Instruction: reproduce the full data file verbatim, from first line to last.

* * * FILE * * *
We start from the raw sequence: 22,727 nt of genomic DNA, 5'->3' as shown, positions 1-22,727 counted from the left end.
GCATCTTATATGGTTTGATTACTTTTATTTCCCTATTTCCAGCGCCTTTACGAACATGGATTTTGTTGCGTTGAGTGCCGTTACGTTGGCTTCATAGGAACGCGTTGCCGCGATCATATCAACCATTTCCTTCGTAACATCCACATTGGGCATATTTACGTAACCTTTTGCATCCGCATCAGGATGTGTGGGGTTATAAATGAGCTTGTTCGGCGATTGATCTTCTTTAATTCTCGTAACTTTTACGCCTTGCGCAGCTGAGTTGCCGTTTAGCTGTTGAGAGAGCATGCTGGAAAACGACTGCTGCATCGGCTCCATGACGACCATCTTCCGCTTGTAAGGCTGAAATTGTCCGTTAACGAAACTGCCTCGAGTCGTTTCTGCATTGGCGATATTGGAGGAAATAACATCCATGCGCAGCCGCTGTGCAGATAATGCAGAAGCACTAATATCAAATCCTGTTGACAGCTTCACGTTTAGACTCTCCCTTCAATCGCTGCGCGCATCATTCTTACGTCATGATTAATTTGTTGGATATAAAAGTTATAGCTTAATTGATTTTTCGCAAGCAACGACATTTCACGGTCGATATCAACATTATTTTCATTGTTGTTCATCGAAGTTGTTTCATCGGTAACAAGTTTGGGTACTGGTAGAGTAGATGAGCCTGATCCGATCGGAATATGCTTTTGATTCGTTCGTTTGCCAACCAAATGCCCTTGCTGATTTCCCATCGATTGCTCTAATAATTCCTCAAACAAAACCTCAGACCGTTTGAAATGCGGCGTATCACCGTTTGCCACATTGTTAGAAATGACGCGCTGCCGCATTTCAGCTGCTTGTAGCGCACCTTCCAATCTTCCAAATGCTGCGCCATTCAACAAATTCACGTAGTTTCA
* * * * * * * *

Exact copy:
We start from the raw sequence: 22,727 nt of genomic DNA, 5'->3' as shown, positions 1-22,727 counted from the left end.
GCATCTTATATGGTTTGATTACTTTTATTTCCCTATTTCCAGCGCCTTTACGAACATGGATTTTGTTGCGTTGAGTGCCGTTACGTTGGCTTCATAGGAACGCGTTGCCGCGATCATATCAACCATTTCCTTCGTAACATCCACATTGGGCATATTTACGTAACCTTTTGCATCCGCATCAGGATGTGTGGGGTTATAAATGAGCTTGTTCGGCGATTGATCTTCTTTAATTCTCGTAACTTTTACGCCTTGCGCAGCTGAGTTGCCGTTTAGCTGTTGAGAGAGCATGCTGGAAAACGACTGCTGCATCGGCTCCATGACGACCATCTTCCGCTTGTAAGGCTGAAATTGTCCGTTAACGAAACTGCCTCGAGTCGTTTCTGCATTGGCGATATTGGAGGAAATAACATCCATGCGCAGCCGCTGTGCAGATAATGCAGAAGCACTAATATCAAATCCTGTTGACAGCTTCACGTTTAGACTCTCCCTTCAATCGCTGCGCGCATCATTCTTACGTCATGATTAATTTGTTGGATATAAAAGTTATAGCTTAATTGATTTTTCGCAAGCAACGACATTTCACGGTCGATATCAACATTATTTTCATTGTTGTTCATCGAAGTTGTTTCATCGGTAACAAGTTTGGGTACTGGTAGAGTAGATGAGCCTGATCCGATCGGAATATGCTTTTGATTCGTTCGTTTGCCAACCAAATGCCCTTGCTGATTTCCCATCGATTGCTCTAATAATTCCTCAAACAAAACCTCAGACCGTTTGAAATGCGGCGTATCACCGTTTGCCACATTGTTAGAAATGACGCGCTGCCGCATTTCAGCTGCTTGTAGCGCACCTTCCAATCTTCCAAATGCTGCGCCATTCAACAAATTCACGTAGTTTCA